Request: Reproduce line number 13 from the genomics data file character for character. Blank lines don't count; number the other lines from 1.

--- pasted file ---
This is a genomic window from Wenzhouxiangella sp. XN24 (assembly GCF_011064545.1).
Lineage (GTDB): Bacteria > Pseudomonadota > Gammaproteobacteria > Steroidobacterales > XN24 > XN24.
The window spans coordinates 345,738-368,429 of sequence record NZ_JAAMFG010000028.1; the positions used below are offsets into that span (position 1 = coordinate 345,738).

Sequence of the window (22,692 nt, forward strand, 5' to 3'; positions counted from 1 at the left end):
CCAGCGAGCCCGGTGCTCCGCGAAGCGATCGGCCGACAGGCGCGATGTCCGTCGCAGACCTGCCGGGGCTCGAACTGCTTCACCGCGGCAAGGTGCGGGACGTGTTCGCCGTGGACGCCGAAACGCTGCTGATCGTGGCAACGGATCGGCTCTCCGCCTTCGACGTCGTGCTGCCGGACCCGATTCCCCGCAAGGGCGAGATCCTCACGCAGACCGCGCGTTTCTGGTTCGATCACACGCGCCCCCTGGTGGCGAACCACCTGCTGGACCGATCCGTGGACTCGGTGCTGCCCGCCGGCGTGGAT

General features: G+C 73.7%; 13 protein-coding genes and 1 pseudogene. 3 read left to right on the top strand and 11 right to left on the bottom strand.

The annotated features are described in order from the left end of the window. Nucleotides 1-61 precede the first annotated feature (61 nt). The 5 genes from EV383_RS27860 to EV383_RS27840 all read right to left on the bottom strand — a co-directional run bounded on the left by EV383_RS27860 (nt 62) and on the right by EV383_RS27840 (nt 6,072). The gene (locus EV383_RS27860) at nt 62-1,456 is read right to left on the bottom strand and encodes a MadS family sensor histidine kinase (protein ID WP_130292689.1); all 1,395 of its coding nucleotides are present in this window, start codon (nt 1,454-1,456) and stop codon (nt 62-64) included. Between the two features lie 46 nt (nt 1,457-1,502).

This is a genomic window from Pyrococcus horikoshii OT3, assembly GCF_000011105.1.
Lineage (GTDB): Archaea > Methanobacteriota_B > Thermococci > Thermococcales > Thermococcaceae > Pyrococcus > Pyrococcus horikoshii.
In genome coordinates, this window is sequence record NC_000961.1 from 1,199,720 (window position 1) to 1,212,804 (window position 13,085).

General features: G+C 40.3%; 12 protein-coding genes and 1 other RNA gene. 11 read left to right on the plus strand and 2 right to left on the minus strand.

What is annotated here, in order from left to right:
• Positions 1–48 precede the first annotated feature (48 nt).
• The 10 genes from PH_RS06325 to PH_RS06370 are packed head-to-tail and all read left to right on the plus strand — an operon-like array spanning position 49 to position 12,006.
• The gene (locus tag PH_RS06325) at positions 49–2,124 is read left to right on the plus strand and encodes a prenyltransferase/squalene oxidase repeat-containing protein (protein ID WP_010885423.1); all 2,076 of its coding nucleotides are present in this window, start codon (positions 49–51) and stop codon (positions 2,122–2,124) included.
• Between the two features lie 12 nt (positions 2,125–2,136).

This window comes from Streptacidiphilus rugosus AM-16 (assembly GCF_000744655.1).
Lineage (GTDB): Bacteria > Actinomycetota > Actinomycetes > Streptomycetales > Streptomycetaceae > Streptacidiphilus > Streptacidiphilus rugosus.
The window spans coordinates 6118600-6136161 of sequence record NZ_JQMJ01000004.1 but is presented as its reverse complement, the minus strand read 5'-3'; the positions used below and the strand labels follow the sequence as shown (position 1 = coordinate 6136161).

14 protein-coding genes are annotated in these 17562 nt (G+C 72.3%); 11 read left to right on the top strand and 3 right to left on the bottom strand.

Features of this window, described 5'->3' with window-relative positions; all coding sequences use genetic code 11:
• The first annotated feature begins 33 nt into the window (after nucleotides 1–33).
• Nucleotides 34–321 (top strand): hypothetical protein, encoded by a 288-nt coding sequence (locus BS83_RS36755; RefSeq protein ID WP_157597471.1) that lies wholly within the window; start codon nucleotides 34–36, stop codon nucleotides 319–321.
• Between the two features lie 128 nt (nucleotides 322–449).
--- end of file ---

• Positions 1–48 precede the first annotated feature (48 nt).